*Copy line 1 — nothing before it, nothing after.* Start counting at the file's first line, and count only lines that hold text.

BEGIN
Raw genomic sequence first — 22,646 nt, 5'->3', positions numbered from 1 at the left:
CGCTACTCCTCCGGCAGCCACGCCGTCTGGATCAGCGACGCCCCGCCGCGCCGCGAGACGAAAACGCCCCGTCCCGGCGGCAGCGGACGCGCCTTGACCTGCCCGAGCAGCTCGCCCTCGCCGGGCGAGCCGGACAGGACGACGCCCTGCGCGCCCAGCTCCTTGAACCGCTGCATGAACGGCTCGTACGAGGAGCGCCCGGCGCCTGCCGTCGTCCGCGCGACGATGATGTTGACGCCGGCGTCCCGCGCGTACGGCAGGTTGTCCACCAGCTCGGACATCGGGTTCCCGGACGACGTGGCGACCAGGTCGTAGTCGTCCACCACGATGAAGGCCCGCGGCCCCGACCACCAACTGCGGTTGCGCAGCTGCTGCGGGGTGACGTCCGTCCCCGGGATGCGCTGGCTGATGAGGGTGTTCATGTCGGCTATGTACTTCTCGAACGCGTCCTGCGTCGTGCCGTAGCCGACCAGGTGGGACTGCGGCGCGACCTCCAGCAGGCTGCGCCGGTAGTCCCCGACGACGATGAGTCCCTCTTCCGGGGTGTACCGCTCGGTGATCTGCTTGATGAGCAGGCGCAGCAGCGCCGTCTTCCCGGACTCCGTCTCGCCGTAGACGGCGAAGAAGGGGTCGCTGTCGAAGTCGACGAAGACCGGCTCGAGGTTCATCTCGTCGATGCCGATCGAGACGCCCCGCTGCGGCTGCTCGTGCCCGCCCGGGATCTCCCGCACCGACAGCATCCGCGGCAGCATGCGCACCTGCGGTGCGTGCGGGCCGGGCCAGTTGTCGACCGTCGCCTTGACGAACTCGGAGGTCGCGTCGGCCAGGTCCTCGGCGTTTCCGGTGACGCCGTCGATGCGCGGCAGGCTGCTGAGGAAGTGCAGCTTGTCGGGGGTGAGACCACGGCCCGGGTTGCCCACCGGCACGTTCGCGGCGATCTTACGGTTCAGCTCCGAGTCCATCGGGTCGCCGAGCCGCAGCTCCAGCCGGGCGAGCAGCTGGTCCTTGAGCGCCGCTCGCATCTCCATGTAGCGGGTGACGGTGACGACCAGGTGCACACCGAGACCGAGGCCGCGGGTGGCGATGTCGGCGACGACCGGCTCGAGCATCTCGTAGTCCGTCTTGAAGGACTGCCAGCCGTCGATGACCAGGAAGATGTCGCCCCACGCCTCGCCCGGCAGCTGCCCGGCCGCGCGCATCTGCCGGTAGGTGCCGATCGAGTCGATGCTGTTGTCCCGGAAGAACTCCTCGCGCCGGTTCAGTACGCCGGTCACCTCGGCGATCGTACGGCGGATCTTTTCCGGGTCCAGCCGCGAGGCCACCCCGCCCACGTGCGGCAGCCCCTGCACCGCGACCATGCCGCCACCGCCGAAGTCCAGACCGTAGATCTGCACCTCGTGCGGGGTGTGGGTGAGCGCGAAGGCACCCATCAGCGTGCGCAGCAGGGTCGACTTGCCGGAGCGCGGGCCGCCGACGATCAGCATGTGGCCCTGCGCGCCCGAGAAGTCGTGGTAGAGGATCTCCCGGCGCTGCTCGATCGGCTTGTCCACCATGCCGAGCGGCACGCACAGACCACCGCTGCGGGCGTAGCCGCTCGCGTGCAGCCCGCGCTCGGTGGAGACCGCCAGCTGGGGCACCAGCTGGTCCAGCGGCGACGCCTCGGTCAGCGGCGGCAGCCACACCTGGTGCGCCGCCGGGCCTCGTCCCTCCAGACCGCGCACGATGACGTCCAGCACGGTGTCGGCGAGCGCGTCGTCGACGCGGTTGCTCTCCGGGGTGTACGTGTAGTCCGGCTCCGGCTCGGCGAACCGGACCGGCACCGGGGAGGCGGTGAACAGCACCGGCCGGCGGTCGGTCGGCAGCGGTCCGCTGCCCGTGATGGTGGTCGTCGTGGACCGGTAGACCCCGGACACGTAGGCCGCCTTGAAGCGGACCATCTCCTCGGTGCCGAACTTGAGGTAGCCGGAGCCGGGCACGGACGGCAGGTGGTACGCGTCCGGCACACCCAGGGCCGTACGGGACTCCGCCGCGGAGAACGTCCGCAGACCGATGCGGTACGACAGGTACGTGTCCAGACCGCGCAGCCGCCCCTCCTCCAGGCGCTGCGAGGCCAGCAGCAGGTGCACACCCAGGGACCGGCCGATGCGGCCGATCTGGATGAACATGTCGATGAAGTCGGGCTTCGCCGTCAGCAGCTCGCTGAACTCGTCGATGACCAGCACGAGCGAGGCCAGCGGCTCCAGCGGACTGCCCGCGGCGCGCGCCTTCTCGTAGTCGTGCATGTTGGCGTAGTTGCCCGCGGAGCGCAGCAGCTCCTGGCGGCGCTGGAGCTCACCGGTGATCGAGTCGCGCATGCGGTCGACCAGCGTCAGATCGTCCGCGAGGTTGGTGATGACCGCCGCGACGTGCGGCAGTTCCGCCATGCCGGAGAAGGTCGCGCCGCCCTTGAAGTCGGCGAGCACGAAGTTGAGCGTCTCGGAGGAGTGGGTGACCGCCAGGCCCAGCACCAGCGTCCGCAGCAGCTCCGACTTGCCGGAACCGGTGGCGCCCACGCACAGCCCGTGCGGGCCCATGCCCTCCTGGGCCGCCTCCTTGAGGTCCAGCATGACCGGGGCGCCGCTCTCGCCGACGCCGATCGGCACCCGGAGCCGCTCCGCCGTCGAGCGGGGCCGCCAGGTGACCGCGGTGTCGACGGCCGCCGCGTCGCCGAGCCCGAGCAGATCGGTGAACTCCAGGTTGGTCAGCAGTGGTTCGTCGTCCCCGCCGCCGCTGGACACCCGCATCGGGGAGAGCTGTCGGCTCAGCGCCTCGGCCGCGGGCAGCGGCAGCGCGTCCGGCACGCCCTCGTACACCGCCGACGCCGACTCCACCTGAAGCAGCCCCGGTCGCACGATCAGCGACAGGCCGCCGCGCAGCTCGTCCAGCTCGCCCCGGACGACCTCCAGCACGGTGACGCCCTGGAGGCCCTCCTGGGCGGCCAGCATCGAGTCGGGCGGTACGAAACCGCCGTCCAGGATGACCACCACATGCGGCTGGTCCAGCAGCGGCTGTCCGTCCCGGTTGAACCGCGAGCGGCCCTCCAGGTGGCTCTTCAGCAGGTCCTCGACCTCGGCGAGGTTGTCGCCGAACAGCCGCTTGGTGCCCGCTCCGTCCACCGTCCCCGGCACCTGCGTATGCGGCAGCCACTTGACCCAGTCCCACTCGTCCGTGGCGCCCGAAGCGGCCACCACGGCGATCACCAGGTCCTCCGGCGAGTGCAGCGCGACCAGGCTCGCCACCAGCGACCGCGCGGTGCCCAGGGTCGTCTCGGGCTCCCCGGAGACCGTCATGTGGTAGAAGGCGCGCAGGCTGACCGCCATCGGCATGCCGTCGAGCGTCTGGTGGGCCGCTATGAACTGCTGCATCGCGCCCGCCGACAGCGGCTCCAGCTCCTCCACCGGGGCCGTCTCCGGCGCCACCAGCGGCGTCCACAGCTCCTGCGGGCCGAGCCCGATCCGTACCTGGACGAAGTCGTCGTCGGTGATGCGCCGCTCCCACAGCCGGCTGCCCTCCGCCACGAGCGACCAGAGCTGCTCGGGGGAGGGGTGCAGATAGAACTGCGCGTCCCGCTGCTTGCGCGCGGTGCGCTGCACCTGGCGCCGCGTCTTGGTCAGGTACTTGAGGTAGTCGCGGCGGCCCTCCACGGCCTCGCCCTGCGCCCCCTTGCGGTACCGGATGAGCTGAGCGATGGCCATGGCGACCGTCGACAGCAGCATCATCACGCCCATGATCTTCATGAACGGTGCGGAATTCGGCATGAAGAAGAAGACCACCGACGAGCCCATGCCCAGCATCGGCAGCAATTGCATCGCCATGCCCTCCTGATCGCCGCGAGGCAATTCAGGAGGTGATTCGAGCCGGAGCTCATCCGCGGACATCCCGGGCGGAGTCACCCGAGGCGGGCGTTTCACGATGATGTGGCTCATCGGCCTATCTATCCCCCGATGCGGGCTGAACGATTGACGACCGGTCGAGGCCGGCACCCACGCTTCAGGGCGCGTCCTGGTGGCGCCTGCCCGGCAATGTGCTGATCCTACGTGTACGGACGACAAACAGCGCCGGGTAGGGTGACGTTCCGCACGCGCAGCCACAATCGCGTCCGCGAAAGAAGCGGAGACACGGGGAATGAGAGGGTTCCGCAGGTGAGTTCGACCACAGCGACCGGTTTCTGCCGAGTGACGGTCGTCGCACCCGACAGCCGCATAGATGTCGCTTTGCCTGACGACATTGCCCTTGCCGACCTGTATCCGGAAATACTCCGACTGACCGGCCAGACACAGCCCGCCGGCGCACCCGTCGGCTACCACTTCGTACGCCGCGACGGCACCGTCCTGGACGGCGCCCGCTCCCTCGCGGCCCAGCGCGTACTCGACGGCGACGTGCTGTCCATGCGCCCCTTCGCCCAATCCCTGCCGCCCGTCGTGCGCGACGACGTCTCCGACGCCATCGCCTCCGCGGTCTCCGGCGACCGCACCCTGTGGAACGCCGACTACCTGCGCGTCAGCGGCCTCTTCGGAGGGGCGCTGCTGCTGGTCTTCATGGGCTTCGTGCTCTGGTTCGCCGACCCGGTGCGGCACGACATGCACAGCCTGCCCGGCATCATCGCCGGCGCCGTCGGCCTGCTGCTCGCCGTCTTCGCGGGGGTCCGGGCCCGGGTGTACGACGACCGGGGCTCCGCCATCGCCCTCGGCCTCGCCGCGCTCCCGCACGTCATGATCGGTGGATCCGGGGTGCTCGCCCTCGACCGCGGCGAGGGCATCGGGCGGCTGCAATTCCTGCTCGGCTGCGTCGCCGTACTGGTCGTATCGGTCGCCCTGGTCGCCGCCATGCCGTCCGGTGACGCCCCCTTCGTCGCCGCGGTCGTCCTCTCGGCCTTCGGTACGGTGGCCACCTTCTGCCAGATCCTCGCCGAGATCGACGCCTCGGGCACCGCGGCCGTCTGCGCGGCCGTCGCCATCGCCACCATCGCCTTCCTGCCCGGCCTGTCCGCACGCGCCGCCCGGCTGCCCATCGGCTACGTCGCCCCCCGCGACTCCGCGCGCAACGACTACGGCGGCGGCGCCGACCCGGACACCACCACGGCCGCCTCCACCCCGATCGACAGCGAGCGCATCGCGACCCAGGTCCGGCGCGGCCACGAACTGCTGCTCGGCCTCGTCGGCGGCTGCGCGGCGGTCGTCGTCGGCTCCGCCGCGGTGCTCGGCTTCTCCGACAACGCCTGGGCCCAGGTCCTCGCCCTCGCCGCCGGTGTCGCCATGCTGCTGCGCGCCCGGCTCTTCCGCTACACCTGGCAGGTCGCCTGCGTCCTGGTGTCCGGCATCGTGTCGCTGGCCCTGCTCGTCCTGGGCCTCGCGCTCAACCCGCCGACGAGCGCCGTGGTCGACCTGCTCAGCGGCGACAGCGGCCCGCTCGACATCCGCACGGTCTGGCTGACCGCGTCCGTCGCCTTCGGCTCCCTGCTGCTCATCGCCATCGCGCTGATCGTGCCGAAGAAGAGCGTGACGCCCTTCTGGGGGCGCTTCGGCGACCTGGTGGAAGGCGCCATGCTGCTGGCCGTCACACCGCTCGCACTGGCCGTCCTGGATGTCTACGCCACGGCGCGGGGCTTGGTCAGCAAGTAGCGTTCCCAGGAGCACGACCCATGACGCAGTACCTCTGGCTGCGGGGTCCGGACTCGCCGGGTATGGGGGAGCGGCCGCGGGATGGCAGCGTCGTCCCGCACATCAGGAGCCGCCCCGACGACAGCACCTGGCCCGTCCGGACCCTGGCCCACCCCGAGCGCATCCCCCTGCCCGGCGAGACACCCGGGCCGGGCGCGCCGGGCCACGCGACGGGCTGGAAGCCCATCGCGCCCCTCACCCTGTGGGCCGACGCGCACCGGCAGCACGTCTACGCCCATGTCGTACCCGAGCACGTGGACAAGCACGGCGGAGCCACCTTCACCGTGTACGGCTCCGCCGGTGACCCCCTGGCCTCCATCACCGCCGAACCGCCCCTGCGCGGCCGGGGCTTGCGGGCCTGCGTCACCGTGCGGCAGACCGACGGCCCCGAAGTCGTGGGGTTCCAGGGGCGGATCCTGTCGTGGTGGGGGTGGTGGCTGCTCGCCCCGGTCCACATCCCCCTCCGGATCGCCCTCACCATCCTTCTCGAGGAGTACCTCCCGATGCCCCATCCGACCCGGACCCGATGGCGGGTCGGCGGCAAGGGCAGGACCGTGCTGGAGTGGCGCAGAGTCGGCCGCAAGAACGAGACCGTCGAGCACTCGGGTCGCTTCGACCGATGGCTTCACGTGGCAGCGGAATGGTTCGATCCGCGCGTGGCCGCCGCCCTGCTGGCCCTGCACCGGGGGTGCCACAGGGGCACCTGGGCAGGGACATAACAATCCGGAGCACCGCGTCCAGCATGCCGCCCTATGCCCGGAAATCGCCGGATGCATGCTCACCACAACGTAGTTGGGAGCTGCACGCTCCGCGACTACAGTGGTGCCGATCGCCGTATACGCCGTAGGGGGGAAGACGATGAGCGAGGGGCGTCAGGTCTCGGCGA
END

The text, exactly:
Raw genomic sequence first — 22,646 nt, 5'->3', positions numbered from 1 at the left: